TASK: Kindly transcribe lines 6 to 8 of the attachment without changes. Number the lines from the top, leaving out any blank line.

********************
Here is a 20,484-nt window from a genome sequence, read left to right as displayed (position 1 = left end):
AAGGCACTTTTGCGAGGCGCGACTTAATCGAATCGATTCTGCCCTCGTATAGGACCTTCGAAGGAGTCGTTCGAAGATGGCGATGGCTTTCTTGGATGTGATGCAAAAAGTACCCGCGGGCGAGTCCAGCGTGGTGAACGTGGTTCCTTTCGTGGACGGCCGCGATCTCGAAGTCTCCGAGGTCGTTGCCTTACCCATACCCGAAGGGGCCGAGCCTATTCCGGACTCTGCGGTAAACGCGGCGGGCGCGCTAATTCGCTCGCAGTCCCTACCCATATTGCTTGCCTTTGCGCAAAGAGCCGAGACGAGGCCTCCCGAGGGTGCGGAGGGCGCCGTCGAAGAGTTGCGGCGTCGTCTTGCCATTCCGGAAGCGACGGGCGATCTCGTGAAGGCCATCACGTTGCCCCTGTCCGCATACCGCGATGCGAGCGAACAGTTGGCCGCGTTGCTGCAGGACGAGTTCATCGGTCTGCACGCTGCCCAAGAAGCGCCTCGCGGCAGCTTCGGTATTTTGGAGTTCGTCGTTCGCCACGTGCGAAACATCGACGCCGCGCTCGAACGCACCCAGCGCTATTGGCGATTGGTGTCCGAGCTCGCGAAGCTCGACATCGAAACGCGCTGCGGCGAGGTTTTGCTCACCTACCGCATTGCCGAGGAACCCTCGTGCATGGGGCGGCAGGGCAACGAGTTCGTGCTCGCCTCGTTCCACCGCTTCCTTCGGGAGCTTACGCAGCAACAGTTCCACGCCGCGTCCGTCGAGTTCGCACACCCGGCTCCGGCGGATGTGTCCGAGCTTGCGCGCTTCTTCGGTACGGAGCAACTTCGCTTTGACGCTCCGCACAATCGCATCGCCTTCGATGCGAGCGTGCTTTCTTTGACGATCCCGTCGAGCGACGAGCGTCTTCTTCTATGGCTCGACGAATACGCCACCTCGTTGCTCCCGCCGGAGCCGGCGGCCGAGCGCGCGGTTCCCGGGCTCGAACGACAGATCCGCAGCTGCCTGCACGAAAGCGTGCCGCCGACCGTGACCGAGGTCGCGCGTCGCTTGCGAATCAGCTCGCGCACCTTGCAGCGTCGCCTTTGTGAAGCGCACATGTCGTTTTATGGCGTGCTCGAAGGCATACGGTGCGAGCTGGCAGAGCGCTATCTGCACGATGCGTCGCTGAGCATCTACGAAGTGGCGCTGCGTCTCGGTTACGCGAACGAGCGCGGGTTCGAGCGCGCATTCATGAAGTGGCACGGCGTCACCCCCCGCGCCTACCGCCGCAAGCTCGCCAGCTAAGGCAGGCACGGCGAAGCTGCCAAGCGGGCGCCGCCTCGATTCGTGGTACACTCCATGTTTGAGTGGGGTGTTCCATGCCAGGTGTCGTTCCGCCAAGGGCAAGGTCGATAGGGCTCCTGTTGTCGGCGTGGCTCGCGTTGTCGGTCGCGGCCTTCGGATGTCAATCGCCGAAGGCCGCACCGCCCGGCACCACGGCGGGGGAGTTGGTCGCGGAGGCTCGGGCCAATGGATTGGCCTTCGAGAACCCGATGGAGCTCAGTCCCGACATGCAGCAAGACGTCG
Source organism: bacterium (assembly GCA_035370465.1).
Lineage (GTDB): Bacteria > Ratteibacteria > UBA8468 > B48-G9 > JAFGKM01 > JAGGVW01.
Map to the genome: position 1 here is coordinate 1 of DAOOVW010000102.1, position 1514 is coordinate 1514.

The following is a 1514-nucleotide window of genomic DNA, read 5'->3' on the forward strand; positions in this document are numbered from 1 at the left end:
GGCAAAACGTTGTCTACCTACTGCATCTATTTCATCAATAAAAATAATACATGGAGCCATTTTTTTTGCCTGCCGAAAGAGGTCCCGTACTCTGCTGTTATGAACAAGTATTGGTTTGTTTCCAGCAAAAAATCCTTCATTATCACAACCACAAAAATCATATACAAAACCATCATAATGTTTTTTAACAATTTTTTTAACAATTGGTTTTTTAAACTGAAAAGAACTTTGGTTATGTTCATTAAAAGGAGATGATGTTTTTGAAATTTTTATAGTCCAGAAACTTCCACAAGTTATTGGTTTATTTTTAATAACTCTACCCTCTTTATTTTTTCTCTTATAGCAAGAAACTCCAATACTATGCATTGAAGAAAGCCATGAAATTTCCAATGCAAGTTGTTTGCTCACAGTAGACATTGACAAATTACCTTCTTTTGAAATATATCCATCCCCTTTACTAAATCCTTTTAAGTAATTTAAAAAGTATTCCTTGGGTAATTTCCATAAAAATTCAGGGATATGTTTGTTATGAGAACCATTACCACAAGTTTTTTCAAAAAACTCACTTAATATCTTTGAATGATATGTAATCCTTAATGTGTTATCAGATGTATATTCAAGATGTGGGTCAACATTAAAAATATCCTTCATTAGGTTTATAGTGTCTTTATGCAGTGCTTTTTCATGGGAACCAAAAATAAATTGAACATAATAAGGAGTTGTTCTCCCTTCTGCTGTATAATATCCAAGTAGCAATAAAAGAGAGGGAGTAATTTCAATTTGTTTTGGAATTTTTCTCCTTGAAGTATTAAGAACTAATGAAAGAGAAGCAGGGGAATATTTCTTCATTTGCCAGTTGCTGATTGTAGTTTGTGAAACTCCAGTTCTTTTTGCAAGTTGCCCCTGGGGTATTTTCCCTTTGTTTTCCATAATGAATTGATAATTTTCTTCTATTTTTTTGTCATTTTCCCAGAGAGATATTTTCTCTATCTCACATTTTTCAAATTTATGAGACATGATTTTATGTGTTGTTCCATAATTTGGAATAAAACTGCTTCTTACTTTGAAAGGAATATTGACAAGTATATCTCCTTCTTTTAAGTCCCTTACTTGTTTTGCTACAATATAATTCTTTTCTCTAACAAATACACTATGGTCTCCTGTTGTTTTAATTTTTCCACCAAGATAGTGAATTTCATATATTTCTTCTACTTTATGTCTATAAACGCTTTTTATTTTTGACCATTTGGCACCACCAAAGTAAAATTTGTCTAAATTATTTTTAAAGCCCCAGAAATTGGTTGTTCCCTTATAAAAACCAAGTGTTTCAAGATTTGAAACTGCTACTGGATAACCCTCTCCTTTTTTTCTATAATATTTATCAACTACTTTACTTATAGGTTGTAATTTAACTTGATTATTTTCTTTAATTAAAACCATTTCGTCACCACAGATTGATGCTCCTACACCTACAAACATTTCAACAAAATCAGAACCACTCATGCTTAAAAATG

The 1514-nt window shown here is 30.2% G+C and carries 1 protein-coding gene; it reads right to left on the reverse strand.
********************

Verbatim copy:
The following is a 1514-nucleotide window of genomic DNA, read 5'->3' on the forward strand; positions in this document are numbered from 1 at the left end:
GGCAAAACGTTGTCTACCTACTGCATCTATTTCATCAATAAAAATAATACATGGAGCCATTTTTTTTGCCTGCCGAAAGAGGTCCCGTACTCTGCTGTTATGAACAAGTATTGGTTTGTTTCCAGCAAAAAATCCTTCATTATCACAACCACAAAAATCATATACAAAACCATCATAATGTTTTTTAACAATTTTTTTAACAATTGGTTTTTTAAACTGAAAAGAACTTTGGTTATGTTCATTAAAAGGAGATGATGTTTTTGAAATTTTTATAGTCCAGAAACTTCCACAAGTTATTGGTTTATTTTTAATAACTCTACCCTCTTTATTTTTTCTCTTATAGCAAGAAACTCCAATACTATGCATTGAAGAAAGCCATGAAATTTCCAATGCAAGTTGTTTGCTCACAGTAGACATTGACAAATTACCTTCTTTTGAAATATATCCATCCCCTTTACTAAATCCTTTTAAGTAATTTAAAAAGTATTCCTTGGGTAATTTCCATAAAAATTCAGGGATATGTTTGTTATGAGAACCATTACCACAAGTTTTTTCAAAAAACTCACTTAATATCTTTGAATGATATGTAATCCTTAATGTGTTATCAGATGTATATTCAAGATGTGGGTCAACATTAAAAATATCCTTCATTAGGTTTATAGTGTCTTTATGCAGTGCTTTTTCATGGGAACCAAAAATAAATTGAACATAATAAGGAGTTGTTCTCCCTTCTGCTGTATAATATCCAAGTAGCAATAAAAGAGAGGGAGTAATTTCAATTTGTTTTGGAATTTTTCTCCTTGAAGTATTAAGAACTAATGAAAGAGAAGCAGGGGAATATTTCTTCATTTGCCAGTTGCTGATTGTAGTTTGTGAAACTCCAGTTCTTTTTGCAAGTTGCCCCTGGGGTATTTTCCCTTTGTTTTCCATAATGAATTGATAATTTTCTTCTATTTTTTTGTCATTTTCCCAGAGAGATATTTTCTCTATCTCACATTTTTCAAATTTATGAGACATGATTTTATGTGTTGTTCCATAATTTGGAATAAAACTGCTTCTTACTTTGAAAGGAATATTGACAAGTATATCTCCTTCTTTTAAGTCCCTTACTTGTTTTGCTACAATATAATTCTTTTCTCTAACAAATACACTATGGTCTCCTGTTGTTTTAATTTTTCCACCAAGATAGTGAATTTCATATATTTCTTCTACTTTATGTCTATAAACGCTTTTTATTTTTGACCATTTGGCACCACCAAAGTAAAATTTGTCTAAATTATTTTTAAAGCCCCAGAAATTGGTTGTTCCCTTATAAAAACCAAGTGTTTCAAGATTTGAAACTGCTACTGGATAACCCTCTCCTTTTTTTCTATAATATTTATCAACTACTTTACTTATAGGTTGTAATTTAACTTGATTATTTTCTTTAATTAAAACCATTTCGTCACCACAGATTGATGCTCCTACACCTACAAACATTTCAACAAAATCAGAACCACTCATGCTTAAAAATG

The 1514-nt window shown here is 30.2% G+C and carries 1 protein-coding gene; it reads right to left on the reverse strand.